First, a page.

- Real Estate
Thinks Renters Should Be Aware Of - BEFORE You Sign A Lease
Things You Should Know - Before You Rent
I'm a home owner now, but like most Americans, prior to that I rented. When I rented my first apartment, unfortunately there was no one to help - no one with experience anyway - so I was on my own. So in retrospect, I wish there were a few things I knew to be aware of before signing that lease. Learn from my mistakes!
1. Avoid The Noise: Whenever possible, try to review your perspective apartment over the weekend, or in the evening. I say this because this is the time when you'll actually be living in your apartment. Viewing the potential apartment mid-day, when you'd normally be working, won't tip you off the loud noises, footsteps, or traffic that might happen every night. You might not be privy to the pitter patter of your upstairs neighbors children, or the band practice that happens next door every night. So do yourself a favor, and visit the property at a time when you'd normally be present - otherwise you never know what you're missing!
2. Check Your Water Pressure: If you low or non-existent water pressure, that's not good, and is generally not an easy fix. Despite your landlords promises to have that remedied before you move in, chances are, it will be a reoccurring problem. Keep in mind, low water pressure effects your shower, your dishwasher, sink, and laundry. Testing your water system is a great way to identify major plumbing issues.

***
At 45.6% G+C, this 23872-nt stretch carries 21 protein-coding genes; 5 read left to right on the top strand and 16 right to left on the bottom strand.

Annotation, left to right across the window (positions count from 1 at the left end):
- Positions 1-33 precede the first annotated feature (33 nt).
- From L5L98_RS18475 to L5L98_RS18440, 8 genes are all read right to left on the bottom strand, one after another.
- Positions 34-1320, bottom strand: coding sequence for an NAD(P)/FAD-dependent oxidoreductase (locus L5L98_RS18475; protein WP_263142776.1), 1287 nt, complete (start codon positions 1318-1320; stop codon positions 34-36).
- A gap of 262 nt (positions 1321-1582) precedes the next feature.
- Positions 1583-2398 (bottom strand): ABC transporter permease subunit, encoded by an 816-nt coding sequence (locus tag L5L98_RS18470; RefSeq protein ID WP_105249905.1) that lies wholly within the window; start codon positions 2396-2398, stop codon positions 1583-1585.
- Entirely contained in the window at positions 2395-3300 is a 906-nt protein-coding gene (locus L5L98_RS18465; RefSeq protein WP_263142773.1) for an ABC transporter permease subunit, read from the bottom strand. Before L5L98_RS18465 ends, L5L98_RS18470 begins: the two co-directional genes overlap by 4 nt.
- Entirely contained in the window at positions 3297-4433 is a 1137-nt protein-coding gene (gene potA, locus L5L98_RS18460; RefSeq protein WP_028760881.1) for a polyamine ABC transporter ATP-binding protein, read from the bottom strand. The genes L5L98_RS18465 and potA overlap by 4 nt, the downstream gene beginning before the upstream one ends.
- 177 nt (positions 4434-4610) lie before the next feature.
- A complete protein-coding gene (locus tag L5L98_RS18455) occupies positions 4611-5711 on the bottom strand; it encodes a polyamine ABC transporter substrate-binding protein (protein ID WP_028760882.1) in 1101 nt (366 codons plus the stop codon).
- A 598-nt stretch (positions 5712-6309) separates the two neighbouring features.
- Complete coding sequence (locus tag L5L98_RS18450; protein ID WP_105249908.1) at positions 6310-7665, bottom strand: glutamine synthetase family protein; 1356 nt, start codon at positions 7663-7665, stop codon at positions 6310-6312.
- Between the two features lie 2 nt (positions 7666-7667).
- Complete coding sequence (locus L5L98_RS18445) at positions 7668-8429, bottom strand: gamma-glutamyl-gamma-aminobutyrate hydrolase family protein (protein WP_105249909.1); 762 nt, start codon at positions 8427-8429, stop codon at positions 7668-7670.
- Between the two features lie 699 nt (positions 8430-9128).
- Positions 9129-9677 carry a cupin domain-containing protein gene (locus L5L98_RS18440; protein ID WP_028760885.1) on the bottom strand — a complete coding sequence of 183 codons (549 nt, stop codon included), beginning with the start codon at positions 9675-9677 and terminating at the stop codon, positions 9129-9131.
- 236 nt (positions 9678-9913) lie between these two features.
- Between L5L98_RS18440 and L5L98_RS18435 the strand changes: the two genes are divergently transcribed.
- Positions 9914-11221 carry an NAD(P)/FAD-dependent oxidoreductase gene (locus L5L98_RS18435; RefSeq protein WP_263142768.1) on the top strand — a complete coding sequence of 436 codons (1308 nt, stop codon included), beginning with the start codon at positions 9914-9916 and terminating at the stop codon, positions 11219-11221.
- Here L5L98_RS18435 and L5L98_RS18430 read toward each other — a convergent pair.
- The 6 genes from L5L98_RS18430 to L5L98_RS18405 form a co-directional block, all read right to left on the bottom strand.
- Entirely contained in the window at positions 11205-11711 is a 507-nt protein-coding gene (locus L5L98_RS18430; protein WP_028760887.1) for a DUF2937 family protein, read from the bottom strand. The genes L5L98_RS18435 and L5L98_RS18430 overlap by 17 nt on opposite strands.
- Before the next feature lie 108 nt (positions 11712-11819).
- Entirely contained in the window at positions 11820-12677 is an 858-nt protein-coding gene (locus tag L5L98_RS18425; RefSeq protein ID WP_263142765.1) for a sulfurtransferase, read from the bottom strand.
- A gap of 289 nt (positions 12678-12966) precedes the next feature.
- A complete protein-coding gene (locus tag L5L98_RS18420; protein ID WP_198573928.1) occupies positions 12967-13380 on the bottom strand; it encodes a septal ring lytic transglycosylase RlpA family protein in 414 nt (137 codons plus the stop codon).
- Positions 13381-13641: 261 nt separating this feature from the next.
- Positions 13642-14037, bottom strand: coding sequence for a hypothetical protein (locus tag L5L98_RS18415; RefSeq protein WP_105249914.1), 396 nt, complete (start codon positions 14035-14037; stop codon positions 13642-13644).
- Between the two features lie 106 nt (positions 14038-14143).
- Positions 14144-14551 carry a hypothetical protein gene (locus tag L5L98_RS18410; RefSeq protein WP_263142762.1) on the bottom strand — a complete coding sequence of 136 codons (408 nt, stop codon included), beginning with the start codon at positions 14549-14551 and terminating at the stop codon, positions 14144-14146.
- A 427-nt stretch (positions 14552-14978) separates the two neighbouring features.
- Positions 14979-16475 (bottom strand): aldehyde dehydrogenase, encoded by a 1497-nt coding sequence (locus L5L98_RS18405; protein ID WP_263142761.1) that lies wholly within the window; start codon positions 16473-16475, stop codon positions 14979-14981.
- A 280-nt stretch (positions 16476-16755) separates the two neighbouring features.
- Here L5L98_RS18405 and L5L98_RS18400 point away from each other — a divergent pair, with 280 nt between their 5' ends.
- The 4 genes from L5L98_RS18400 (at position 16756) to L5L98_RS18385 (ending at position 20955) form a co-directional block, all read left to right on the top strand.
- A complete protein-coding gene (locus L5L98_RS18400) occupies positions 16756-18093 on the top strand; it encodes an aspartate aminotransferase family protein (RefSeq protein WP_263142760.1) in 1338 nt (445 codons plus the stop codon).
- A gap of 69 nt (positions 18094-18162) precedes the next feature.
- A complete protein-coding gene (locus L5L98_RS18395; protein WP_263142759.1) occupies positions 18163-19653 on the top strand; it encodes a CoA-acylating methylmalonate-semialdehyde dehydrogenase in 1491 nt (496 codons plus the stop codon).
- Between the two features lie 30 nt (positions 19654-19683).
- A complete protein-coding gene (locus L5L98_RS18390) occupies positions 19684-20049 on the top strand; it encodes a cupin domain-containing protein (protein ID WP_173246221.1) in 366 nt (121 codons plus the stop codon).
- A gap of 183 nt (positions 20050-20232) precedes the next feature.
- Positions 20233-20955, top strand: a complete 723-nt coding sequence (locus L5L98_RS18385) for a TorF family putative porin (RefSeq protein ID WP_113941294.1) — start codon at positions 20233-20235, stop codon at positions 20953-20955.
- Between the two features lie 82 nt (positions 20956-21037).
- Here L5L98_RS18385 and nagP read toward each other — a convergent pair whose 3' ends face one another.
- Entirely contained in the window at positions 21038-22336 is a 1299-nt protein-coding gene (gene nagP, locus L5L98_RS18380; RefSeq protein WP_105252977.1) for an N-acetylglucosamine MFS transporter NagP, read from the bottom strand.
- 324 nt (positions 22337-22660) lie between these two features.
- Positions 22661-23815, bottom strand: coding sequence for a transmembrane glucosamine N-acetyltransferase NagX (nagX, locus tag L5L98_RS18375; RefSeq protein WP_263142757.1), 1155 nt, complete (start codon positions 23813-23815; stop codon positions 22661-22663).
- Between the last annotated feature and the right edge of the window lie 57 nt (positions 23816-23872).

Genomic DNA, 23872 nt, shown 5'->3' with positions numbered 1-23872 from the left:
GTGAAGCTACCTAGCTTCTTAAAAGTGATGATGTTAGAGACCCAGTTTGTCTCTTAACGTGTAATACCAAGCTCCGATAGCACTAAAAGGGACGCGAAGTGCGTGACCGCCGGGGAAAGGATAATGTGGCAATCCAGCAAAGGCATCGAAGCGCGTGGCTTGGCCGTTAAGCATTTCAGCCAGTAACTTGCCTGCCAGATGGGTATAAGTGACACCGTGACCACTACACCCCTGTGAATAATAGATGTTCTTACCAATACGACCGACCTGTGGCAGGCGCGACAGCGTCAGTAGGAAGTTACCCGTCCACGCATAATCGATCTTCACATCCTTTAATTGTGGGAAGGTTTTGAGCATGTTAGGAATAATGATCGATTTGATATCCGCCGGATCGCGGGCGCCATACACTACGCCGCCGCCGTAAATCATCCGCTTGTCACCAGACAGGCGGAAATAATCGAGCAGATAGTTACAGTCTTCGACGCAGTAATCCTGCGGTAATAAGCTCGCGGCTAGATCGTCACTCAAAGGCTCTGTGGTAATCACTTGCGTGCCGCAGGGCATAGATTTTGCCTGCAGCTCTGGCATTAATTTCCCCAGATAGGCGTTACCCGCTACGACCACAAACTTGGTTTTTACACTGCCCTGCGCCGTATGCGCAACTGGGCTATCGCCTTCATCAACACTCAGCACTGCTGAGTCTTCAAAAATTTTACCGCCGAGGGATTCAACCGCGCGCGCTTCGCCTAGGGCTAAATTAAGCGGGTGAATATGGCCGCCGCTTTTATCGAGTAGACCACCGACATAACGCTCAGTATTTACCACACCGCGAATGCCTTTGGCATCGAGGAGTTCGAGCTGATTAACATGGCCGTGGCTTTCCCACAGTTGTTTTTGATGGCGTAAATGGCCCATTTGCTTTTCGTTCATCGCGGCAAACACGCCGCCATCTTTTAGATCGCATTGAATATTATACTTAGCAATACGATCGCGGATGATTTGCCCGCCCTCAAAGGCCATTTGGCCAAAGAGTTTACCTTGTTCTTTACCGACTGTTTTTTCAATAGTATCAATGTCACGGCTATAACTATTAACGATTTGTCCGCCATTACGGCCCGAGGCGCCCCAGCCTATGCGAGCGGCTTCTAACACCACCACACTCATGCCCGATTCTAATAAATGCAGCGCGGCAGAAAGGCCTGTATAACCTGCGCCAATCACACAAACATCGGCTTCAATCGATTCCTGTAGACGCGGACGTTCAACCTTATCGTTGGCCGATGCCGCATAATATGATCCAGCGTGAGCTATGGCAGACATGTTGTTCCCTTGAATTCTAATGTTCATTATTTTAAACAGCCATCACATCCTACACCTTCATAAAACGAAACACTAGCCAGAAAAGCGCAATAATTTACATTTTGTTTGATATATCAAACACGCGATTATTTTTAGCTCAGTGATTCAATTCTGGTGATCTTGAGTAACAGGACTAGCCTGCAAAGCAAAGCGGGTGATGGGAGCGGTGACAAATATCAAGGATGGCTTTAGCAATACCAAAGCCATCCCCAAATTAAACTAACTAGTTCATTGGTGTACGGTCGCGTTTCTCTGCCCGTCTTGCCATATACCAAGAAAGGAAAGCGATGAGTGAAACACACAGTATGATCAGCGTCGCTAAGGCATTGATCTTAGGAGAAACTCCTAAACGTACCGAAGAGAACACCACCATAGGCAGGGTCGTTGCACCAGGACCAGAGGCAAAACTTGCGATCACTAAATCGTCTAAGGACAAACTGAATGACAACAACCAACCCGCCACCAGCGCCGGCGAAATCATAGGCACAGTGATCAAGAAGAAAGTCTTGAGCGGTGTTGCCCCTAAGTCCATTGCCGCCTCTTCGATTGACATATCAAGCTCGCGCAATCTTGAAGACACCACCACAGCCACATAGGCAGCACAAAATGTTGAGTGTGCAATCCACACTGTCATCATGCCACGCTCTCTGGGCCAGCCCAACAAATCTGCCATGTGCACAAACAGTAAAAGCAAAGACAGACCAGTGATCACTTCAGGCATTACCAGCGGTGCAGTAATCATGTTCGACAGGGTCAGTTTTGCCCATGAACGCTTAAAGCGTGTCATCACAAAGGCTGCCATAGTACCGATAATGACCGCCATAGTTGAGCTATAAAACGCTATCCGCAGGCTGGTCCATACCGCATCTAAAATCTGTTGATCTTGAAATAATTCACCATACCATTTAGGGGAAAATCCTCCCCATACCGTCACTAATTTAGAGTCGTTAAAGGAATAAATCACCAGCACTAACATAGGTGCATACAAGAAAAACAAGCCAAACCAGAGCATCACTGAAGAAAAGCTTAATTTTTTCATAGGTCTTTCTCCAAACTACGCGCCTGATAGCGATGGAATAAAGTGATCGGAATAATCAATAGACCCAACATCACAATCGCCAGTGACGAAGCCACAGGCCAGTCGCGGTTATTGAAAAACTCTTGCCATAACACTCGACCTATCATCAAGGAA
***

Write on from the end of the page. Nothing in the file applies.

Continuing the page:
3. Bad Smells: Let your noise tip you off to recent to foul odors, or even new pleasant smells. The bad smells are obvious sign that something is not right, but so are "good" smells. Is there something they are trying to cover up?
4. Take Pictures: If something is not quite right - have a conversation with the landlord - and snap a picture. Too many times there are promises made by the landlord, that are never made good on. You want to be able to prove that you didn't create the damage, but rather reported it. It happened to me with damage to a section of carpet that was there from the start... but guess what, when it came time for me to move out, they tried to make me pay for it!
5. Actually Read The Lease: Unless you read the lease, you really have no idea what you're getting into. My advice is to truly read it, and ask lots of questions. The verbiage is often "creative,” and subject to interpretation. So make sure you don't get caught up in some legal “mumbo jumbo.”